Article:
Ionic liquids have many promising, but as yet unexplored, possibilities
Ionic liquids have many promising, but as yet unexplored, possibilities


This process is currently surrounded by a range of challenges that limit and hinder the opportunities for the development of medicines. In a new project supported by the Knut and Alice Wallenberg Foundation, Anja-Verena Mudring and a research team are exploring whether ionic liquids could replace organic solvents, thus creating completely new opportunities for the production of medicines. 

“I feel extremely honoured and grateful. The Knut and Alice Wallenberg Foundation gives us the opportunity and support to carry out this challenging project. It gives us a chance to develop a gamechanger in the production of new medicines and could help to achieve Agenda 2030 and the UN’s global goals,” says Anja-Verena Mudring, professor of Physical Materials Chemistry at Stockholm University. 

Ionic liquids are salts that are liquid at room temperature and consist of large organic building blocks in the form of cations and anions. For the crystallization of different forms of active ingredients ionic liquids have many promising, but as yet unexplored, possibilities. By equipping the ionic liquids’ cations and anions with different functionalities, it becomes possible to create specific interactions between the ionic liquids and the active ingredients. By creating tailor-made structures in the ionic liquids, the crystallisation of the active ingredient can be controlled in a way that is not possible with water or organic solvents. 

1 trillion combinations

Thanks to the unique properties of ionic liquids, they have recently also been called “green” solvents, which could eventually replace organic solvents in the production of medicines.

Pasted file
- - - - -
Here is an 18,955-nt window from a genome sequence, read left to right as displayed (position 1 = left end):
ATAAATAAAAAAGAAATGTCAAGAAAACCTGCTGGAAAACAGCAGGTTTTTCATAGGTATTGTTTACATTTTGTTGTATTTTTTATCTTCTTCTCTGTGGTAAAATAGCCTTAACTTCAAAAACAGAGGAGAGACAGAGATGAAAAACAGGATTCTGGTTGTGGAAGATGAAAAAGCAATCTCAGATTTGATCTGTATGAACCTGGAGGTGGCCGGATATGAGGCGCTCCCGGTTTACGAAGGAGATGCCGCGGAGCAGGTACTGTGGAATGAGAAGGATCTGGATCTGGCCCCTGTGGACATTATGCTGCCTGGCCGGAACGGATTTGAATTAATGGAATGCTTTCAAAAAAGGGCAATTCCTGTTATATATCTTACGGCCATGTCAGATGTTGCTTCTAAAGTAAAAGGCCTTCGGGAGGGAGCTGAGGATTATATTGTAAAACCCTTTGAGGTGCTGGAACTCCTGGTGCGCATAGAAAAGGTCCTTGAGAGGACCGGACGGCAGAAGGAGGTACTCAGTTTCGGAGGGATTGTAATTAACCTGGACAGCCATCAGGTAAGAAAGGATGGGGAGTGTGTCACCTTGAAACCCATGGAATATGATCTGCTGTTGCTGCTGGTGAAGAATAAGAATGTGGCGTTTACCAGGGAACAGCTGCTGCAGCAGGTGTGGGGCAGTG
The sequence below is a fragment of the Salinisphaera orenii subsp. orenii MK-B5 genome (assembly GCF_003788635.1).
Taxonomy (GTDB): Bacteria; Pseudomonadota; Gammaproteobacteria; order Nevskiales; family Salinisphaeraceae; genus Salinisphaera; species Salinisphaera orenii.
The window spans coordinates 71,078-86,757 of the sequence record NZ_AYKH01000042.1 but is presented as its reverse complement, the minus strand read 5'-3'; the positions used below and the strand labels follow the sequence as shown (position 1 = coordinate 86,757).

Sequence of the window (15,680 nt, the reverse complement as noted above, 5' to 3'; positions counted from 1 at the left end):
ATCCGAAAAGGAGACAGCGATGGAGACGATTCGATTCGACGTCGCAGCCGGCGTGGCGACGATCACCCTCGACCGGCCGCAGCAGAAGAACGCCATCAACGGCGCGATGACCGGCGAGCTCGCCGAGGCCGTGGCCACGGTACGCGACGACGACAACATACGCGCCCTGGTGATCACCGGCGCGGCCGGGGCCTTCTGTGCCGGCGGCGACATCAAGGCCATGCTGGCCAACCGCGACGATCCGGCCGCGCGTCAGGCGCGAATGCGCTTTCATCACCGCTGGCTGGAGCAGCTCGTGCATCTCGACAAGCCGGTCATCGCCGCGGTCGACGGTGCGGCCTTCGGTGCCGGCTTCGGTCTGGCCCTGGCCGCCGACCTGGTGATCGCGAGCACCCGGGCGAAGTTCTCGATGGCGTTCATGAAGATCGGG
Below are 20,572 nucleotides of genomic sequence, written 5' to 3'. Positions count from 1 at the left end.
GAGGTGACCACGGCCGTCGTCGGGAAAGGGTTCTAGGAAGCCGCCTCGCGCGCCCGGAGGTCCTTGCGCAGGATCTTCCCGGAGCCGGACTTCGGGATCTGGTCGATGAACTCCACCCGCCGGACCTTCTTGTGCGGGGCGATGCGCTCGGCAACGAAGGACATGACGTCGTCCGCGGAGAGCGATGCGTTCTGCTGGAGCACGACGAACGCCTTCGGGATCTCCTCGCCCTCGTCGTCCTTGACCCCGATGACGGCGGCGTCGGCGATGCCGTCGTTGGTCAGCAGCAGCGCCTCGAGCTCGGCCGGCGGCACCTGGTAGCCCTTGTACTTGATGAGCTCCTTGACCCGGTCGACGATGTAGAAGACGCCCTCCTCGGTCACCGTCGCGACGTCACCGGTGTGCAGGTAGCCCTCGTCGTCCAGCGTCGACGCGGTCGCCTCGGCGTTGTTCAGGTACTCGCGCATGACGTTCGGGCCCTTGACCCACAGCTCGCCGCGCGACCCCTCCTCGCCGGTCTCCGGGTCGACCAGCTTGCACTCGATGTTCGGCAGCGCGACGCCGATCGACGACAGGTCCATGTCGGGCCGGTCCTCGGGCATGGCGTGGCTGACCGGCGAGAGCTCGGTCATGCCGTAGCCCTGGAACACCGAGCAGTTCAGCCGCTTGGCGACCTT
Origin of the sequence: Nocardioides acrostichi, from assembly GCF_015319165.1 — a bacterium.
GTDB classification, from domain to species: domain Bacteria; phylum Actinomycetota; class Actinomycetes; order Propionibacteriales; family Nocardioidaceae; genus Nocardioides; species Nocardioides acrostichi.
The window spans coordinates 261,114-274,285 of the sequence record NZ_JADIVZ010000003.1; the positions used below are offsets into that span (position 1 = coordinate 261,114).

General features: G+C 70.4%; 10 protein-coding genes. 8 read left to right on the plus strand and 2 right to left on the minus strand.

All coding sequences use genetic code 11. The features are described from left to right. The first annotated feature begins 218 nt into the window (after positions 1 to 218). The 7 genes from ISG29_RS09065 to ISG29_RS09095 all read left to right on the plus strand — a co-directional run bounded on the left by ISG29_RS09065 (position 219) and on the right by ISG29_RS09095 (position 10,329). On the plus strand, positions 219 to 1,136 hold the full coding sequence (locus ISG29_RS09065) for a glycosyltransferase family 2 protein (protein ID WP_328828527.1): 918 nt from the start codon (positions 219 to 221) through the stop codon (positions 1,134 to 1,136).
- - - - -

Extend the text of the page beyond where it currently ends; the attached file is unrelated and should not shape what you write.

A chemist can create 1 trillion possible combinations of the ionic liquids, each with a unique possibility of crystallising the active ingredient. There is great potential in this area that has not yet been explored. The aim of the project, which is led by professor Anja-Verena Mudring of the Department of Materials and Environmental Chemistry and runs over five years, is to investigate exactly this and contribute to the development of new medicines. The project is funded by a grant of SEK 33 million from the Knut and Alice Wallenberg Foundation.

“Our President has recently signed the UN’s agreement on global sustainability goals for higher education, as the first Swedish university to do so. I am proud of that. This project is one of the many major research activities at Stockholm University that are aimed at fulfilling the global goals. We are contributing to goal number 3, Good health and well-being. but also to goal 13, since the methods that will be developed will have a very small carbon footprint. With the students who are trained in this programme, we will also contribute to goal 4, on quality education for all. Educating the next generation of researchers and equipping them with the skills to succeed in handling the challenges of the future is of the greatest importance. The purpose of the project is to show how a challenge, a crisis even, can promote technical development for a truly sustainable future,” says Anja-Verena Mudring.

The research group also includes Mattias Edén, Alexander Lyubartsev and Xiadong Zou of the Department of Materials and Environmental Chemistry and Belén Martín Matute of the Department of Organic Chemistry.

About the grant
The Knut and Alice Wallenberg Foundation awards grants each year to research projects that are judged to have the potential to lead to a future scientific breakthrough. In 2019, the foundation has granted SEK 640 million to 20 research projects. Four of these grants, worth a total of around SEK 132 million, have gone to Stockholm University.